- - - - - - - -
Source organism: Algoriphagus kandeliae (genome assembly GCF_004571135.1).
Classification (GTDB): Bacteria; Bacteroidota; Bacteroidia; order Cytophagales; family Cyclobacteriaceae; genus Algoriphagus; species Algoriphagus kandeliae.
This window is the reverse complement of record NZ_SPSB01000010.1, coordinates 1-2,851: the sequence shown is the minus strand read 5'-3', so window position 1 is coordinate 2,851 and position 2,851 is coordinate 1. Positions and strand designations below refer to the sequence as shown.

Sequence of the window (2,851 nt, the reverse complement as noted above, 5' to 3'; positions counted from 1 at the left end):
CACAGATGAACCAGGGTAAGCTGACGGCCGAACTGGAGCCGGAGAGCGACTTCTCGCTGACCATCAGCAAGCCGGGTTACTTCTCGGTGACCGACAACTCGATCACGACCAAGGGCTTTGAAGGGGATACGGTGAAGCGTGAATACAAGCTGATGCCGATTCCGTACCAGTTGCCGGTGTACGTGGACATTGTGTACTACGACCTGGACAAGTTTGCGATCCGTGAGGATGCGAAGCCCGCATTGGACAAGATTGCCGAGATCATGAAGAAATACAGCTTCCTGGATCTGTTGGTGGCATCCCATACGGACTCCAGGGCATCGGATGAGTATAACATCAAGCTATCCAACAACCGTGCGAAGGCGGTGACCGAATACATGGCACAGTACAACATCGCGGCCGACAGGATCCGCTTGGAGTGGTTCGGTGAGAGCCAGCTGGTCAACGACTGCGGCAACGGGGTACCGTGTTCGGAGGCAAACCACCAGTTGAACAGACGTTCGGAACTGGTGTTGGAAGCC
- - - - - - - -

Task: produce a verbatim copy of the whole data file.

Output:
Source organism: Algoriphagus kandeliae (genome assembly GCF_004571135.1).
Classification (GTDB): Bacteria; Bacteroidota; Bacteroidia; order Cytophagales; family Cyclobacteriaceae; genus Algoriphagus; species Algoriphagus kandeliae.
This window is the reverse complement of record NZ_SPSB01000010.1, coordinates 1-2,851: the sequence shown is the minus strand read 5'-3', so window position 1 is coordinate 2,851 and position 2,851 is coordinate 1. Positions and strand designations below refer to the sequence as shown.

Sequence of the window (2,851 nt, the reverse complement as noted above, 5' to 3'; positions counted from 1 at the left end):
CACAGATGAACCAGGGTAAGCTGACGGCCGAACTGGAGCCGGAGAGCGACTTCTCGCTGACCATCAGCAAGCCGGGTTACTTCTCGGTGACCGACAACTCGATCACGACCAAGGGCTTTGAAGGGGATACGGTGAAGCGTGAATACAAGCTGATGCCGATTCCGTACCAGTTGCCGGTGTACGTGGACATTGTGTACTACGACCTGGACAAGTTTGCGATCCGTGAGGATGCGAAGCCCGCATTGGACAAGATTGCCGAGATCATGAAGAAATACAGCTTCCTGGATCTGTTGGTGGCATCCCATACGGACTCCAGGGCATCGGATGAGTATAACATCAAGCTATCCAACAACCGTGCGAAGGCGGTGACCGAATACATGGCACAGTACAACATCGCGGCCGACAGGATCCGCTTGGAGTGGTTCGGTGAGAGCCAGCTGGTCAACGACTGCGGCAACGGGGTACCGTGTTCGGAGGCAAACCACCAGTTGAACAGACGTTCGGAACTGGTGTTGGAAGCC